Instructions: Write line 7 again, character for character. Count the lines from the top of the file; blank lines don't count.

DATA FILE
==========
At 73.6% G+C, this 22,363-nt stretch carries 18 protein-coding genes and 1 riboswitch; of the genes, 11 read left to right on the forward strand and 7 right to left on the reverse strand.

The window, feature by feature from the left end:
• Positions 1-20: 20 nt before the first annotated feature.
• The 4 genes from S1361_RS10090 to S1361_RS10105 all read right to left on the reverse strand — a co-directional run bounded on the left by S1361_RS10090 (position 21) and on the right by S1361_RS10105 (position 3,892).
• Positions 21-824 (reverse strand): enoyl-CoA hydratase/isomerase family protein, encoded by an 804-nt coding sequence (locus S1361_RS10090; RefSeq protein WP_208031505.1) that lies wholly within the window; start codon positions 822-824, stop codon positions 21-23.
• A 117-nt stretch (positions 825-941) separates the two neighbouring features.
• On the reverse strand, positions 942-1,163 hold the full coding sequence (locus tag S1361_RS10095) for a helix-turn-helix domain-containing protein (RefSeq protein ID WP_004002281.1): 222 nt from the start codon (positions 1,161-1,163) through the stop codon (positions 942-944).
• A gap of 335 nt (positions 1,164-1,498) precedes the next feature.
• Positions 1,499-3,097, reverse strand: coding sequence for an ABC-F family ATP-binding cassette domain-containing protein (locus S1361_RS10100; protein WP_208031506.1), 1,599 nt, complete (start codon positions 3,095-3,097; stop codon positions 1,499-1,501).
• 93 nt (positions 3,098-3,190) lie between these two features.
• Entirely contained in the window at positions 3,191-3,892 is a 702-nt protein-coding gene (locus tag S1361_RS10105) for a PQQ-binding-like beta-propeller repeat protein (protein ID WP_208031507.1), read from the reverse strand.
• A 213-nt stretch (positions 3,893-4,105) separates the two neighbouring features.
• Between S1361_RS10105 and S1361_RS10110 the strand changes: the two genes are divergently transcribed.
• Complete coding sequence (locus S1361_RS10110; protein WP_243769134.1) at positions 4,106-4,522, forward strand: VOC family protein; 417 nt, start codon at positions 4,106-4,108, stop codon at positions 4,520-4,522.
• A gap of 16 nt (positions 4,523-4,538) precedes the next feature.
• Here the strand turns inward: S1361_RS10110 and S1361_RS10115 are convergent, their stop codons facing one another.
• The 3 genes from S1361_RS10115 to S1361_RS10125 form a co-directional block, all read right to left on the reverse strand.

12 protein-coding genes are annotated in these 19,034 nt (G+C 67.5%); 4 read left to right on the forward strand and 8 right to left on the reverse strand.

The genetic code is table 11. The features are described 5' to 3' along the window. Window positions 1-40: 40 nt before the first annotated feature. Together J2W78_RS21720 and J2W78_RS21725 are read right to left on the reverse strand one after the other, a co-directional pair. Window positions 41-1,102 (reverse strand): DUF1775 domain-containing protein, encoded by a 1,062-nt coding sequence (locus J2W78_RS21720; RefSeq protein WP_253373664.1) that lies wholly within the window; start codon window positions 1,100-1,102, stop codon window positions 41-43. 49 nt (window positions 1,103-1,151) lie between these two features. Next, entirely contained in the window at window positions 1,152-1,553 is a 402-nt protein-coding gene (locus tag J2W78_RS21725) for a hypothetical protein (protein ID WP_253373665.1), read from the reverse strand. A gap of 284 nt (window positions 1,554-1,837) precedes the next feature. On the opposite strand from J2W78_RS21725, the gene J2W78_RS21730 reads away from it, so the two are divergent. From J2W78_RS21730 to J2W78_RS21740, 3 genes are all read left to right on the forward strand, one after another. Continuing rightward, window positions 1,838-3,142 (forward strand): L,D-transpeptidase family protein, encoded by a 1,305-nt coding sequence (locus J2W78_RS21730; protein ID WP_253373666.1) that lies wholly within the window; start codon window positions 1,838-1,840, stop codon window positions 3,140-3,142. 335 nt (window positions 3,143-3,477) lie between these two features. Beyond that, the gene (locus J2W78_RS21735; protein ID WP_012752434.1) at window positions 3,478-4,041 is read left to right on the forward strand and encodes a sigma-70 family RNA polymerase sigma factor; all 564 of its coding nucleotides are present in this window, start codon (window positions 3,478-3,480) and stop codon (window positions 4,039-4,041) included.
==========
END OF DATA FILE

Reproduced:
• On the reverse strand, positions 942-1,163 hold the full coding sequence (locus tag S1361_RS10095) for a helix-turn-helix domain-containing protein (RefSeq protein ID WP_004002281.1): 222 nt from the start codon (positions 1,161-1,163) through the stop codon (positions 942-944).